Recent PostsIconic Photographs That Changed The World The Image That Caused A Storm The Power to Transform The Lipstick Effect Red Winter Why The Personal Touch Matters How Emotions become Magic! What we learned at The Societies of Photographers' London Convention 2022 Producing a Video for Thunder Park Airsoft We are "The Chosen Ones"!
The Basics of Lighting for Great Portraits
When we take portraits there are many different styles of lighting we can utilise to make the sitter look good, but often simplest is best.
The rich and glamorous look of the Hollywood Portraits is one of our favourites and fairly simple to set up.
First, we must thank our wonderful model Jess McLean and also Kat Roberts of Kat's Blush Makeup & BodyArt for the hair and makeup.
The classic and timeless portraits of Jean Harlow, Myrna Loy, Lauren Bacall, Clark Gable and James Cagney have stood the test of time, and still have an iconic style today.
The distinctive look of these Hollywood portraits came about due to limitations and constraints rather than by deliberate design.
If you constrict yourself to the conditions that these photographers had to work with, then you can be well on your way to reproducing that beautiful look.
For a start, film was slow, so the apertures of lenses had to be wide and that lead to a shallow depth of field. Always open your lens up. Zoom lenses aren't really suitable for this, so get a good prime "portrait" or short telephoto lens. In addition, opening your lens right up can also make the image stay sharp but go slightly "soft" which is a fantastic look!
Because film was slow, they had to use very bright lights and big lenses in front of the lights to maximise their power. Fresnel lenses were lighter in weight, but also gave a distinctive pool of light which also help characterise the portraits from this era. We love the Lupo lights. They are continuous lights. So simple because you see where you put the light! Flash just doesn't work. It’s like microwave chicken compared to a lovely roast. You need the continuous lights - and the good news is they can cost LESS than Canon or Nikon speedlights!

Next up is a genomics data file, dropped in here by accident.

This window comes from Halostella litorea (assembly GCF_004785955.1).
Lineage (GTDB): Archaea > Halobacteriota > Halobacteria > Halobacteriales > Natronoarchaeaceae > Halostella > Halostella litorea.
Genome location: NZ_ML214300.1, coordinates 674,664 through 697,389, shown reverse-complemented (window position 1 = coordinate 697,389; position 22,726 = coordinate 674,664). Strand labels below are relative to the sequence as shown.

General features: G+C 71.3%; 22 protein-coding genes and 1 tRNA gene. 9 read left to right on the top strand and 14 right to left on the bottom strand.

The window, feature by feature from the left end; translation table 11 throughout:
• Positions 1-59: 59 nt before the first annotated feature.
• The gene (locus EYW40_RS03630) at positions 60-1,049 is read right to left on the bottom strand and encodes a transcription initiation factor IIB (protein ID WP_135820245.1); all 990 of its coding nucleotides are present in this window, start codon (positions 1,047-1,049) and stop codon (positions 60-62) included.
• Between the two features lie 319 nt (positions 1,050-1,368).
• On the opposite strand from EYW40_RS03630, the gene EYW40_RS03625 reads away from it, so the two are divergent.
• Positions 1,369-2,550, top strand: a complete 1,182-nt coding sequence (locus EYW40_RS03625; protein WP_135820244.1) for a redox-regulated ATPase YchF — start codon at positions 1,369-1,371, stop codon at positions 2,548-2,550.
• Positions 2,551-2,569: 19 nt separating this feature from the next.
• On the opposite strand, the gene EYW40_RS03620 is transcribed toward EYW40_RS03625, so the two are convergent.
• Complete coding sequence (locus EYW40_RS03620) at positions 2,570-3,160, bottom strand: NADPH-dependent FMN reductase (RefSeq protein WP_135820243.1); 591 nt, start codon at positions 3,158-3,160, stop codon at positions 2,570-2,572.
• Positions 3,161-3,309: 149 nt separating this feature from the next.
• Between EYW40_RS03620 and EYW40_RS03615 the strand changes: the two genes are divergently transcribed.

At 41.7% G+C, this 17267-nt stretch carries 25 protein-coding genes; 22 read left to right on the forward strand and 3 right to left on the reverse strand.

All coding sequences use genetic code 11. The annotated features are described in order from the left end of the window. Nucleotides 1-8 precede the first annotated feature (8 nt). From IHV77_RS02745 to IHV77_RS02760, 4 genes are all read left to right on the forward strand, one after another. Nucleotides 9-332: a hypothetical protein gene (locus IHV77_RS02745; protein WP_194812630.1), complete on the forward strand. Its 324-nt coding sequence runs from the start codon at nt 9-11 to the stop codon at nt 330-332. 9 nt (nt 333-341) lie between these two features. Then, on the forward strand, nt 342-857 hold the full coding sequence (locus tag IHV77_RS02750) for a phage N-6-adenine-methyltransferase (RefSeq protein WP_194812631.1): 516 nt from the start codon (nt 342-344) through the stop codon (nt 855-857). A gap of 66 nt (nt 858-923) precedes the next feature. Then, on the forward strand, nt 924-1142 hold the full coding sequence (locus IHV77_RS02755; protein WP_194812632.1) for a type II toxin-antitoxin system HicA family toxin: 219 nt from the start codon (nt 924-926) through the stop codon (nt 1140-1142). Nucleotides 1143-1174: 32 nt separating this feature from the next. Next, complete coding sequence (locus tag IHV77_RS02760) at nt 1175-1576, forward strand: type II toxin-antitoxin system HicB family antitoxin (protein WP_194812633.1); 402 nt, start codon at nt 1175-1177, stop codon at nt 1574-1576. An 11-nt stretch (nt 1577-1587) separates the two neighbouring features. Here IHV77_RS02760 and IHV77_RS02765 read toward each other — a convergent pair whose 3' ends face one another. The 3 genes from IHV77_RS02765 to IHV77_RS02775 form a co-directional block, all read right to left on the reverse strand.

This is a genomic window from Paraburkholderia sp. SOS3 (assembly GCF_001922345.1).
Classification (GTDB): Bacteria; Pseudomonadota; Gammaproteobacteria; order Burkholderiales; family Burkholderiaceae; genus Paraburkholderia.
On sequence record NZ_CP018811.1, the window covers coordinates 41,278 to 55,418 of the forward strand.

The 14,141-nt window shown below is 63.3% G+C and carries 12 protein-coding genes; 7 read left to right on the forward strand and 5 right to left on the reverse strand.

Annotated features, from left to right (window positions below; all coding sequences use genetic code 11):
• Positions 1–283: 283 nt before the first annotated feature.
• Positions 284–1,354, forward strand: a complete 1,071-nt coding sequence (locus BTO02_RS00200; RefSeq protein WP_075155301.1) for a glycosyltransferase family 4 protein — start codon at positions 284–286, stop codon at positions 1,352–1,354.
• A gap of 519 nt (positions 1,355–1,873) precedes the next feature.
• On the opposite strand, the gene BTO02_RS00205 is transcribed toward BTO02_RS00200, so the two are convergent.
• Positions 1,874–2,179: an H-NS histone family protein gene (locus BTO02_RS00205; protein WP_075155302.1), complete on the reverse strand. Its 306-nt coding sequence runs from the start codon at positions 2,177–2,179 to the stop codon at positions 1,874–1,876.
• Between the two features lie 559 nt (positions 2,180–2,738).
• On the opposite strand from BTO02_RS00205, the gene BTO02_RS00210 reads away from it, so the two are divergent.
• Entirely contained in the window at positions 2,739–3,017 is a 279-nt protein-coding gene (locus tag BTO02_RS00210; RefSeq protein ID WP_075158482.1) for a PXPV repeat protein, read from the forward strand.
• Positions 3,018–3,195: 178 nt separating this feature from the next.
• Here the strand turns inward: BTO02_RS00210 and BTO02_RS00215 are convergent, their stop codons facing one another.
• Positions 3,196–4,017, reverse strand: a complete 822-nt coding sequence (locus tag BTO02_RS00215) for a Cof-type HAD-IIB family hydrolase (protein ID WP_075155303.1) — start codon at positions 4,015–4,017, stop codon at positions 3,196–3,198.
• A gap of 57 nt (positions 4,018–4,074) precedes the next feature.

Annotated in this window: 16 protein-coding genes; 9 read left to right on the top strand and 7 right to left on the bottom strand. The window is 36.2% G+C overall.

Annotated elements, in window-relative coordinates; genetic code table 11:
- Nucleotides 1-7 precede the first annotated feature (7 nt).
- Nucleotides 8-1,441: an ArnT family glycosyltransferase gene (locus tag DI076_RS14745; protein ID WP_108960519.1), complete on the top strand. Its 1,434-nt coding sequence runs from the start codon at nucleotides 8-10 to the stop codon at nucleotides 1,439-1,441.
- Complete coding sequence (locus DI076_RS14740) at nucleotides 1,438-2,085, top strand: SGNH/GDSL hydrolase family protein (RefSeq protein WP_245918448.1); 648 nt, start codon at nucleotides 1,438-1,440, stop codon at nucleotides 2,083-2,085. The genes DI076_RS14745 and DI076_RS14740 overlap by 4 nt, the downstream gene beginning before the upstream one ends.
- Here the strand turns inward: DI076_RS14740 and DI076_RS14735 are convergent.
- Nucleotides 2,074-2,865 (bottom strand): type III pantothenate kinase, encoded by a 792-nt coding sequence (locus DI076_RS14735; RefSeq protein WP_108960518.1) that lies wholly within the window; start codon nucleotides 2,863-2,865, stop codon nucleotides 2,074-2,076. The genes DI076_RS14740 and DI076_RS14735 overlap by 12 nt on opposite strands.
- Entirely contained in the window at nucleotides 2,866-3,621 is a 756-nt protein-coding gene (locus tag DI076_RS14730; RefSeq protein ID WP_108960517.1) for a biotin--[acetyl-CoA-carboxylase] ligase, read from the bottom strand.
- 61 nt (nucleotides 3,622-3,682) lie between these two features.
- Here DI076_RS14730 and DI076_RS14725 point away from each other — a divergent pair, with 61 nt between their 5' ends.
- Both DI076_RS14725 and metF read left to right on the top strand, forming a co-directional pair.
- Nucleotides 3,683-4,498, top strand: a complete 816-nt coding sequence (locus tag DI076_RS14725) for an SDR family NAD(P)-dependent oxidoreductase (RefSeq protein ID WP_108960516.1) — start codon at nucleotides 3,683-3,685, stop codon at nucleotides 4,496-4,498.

Finally, they used a tripod. I really would like to stress this. It slows you down and helps you lock your composition. I'm not sure why I stopped using tripods, it was always the way I grew up and was taught to photograph using a tripod. When I started putting my camera back on the tripod it was a revelation. My camera is free and no longer distracts me, and I can concentrate on the portrait. It makes so much difference and I urge you to try this approach. You will thank me for it!
The filmmakers needed to make their images three-dimensional, and it seems to be something that is lost in many modern images. They used a backlight, or "accent" light coming from behind and slightly to the side of their subject to separate them from the background. Watch films and high budget TV dramas and you will notice this technique everywhere.
Use an exposure meter - not your camera! Remember, you are measuring the light falling ON your subject and not the amount of light being reflected back!
Get your back light correct first. Light reflecting off a surface (your model) will always meter about a stop higher, so take the light down until it meters about ½ a stop over. Now light the face of your subject.
Here the lights are set up and exposed for the accent light only.
This is our model's face without any back lighting. How many of us are guilty of this "flat" lighting?
To start - learn the three basic lighting set-ups that will stand you in great stead.
1. Butterfly / Paramount / Dietrich Lighting